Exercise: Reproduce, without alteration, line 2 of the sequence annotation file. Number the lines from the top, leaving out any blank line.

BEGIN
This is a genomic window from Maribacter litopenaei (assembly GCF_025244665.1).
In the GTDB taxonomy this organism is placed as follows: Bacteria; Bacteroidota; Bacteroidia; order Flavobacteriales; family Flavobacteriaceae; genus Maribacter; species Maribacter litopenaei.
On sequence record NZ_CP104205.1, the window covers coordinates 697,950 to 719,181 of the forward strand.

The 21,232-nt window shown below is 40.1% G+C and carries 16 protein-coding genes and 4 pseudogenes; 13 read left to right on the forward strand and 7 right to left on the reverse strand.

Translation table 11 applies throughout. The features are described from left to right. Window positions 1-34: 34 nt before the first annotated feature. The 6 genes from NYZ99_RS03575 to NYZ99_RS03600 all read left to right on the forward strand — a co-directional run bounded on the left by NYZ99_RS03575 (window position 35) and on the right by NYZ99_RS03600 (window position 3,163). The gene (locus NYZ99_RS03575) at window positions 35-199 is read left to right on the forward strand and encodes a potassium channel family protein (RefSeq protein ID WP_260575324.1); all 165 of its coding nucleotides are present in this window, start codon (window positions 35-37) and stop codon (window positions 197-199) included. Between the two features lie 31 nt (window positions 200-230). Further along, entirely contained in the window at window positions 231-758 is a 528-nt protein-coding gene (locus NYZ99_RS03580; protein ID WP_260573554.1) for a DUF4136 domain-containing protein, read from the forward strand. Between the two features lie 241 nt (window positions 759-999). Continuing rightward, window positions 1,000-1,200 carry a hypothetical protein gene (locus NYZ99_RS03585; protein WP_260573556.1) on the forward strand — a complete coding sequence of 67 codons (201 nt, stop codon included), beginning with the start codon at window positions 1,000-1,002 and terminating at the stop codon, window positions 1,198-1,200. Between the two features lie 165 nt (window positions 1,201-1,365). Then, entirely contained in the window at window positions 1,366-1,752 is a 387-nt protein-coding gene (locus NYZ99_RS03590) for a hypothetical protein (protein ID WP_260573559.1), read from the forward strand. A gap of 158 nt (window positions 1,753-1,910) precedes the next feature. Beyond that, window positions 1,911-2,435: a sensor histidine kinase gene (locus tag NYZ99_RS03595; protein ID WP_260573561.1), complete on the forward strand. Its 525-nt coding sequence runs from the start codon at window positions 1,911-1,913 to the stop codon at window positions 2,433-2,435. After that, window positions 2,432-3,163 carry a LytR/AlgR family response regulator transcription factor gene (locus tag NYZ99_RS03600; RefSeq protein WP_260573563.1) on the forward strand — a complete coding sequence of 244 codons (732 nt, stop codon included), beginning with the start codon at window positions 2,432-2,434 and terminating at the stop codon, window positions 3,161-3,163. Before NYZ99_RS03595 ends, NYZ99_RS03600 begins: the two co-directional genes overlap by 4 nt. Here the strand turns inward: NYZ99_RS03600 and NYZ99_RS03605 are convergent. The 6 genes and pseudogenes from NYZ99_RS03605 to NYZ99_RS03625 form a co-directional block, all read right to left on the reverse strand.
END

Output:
In the GTDB taxonomy this organism is placed as follows: Bacteria; Bacteroidota; Bacteroidia; order Flavobacteriales; family Flavobacteriaceae; genus Maribacter; species Maribacter litopenaei.